Special Session on Children in Former Yugoslav Republic of Macedonia
Opening Statement by Ms. Shahnaz Kianian-Firouzgar, UNICEF Deputy Regional Director for Central and Eastern
I am delighted to welcome you all to the first ever Special Session on Children that is taking place today.
This Special Session, organized by the Government and UNICEF, will review the situation of children throughout the country, the challenges they face and the opportunities that need to be grasped on their behalf. The aim is clear – to draw up a concrete action plan to build a country that is truly fit for children.
The words of this country’s young people are fresh in our minds, following the Youth Forum that took place last week in preparation for this Special Session. Fifty young people from every part of the country voiced their concerns and drew up recommendations for us to discuss. And we can draw on the discussions of the Technical Consultation that took place just three days ago, where 60 experts examined the situation of children across the country.
I am confident that together we – the Government, the international community, the mayors, the non-governmental organisations, the academic world, the media and young people -- will reaffirm our commitment to ensure rights for all children, with no exceptions and no child left out. We will work to ensure that all children are healthy, well educated, and protected, that all children live in a nurturing and protective environment, and that all children grow up to become responsible citizens who can contribute to the future of their country.
This Special Session is timely. This year, the Government will submit its report on how well it is implementing the Convention on the Rights of the Child, which is ratified by the Government in 1993. There has never been a better time to take stock – to look at what has been achieved for children and what remains to be done. The Convention is no mere piece of paper. It is a checklist that, if implemented, guarantees lasting progress for children and moves us closer to the achievement of the Millennium Development Goals (MDGs).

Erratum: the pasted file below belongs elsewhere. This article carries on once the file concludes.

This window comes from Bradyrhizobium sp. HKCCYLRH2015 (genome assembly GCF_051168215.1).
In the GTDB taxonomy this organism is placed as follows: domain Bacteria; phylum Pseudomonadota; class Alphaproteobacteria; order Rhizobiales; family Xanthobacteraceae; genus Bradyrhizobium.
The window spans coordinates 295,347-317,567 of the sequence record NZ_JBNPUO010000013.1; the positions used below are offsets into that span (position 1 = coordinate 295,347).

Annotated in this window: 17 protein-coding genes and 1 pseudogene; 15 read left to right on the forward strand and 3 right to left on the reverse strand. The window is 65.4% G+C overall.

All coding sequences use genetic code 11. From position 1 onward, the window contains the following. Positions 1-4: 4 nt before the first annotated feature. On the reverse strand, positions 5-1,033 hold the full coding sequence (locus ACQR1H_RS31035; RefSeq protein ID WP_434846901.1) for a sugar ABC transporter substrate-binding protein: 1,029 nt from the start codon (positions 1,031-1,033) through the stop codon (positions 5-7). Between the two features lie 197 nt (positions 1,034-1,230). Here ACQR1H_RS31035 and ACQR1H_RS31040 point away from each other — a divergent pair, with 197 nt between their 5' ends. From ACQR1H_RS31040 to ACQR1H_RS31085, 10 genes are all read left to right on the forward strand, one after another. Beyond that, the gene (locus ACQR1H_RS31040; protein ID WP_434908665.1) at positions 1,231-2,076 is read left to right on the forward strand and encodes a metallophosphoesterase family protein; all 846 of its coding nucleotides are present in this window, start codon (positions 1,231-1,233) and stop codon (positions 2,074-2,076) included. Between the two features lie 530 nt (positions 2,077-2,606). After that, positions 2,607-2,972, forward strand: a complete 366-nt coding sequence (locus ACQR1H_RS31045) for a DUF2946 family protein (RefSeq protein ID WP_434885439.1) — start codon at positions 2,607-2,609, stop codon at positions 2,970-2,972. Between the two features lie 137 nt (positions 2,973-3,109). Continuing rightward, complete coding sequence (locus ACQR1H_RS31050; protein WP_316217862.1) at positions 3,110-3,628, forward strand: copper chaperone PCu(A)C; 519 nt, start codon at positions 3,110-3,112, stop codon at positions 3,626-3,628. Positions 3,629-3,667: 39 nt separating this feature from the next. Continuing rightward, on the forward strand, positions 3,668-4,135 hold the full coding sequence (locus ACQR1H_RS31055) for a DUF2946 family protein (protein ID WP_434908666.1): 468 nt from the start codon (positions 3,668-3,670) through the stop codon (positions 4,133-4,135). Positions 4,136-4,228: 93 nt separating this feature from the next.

This Special Session is relevant. As the Government prepares for membership of the European Union, it is critical that the rights of all human beings, including children – an essential requirement for EU membership - are ensured. While the accession process means new opportunities as a whole, it is essential that children are at the heart of this process and that their rights are priorities when policies, legislative reforms and structures to ease the accession process are being formulated.
This Special Session is critical. It is a milestone in a global journey towards the achievement of MDG the by 2015. This year sees the first five year review of these goals, which were set by the United Nations in 2000. They are clear goals to which your country is fully committed: eradicate poverty and hunger, achieve universal primary education, empower women, reduce child mortality, combat HIV/AIDS – to name just a few.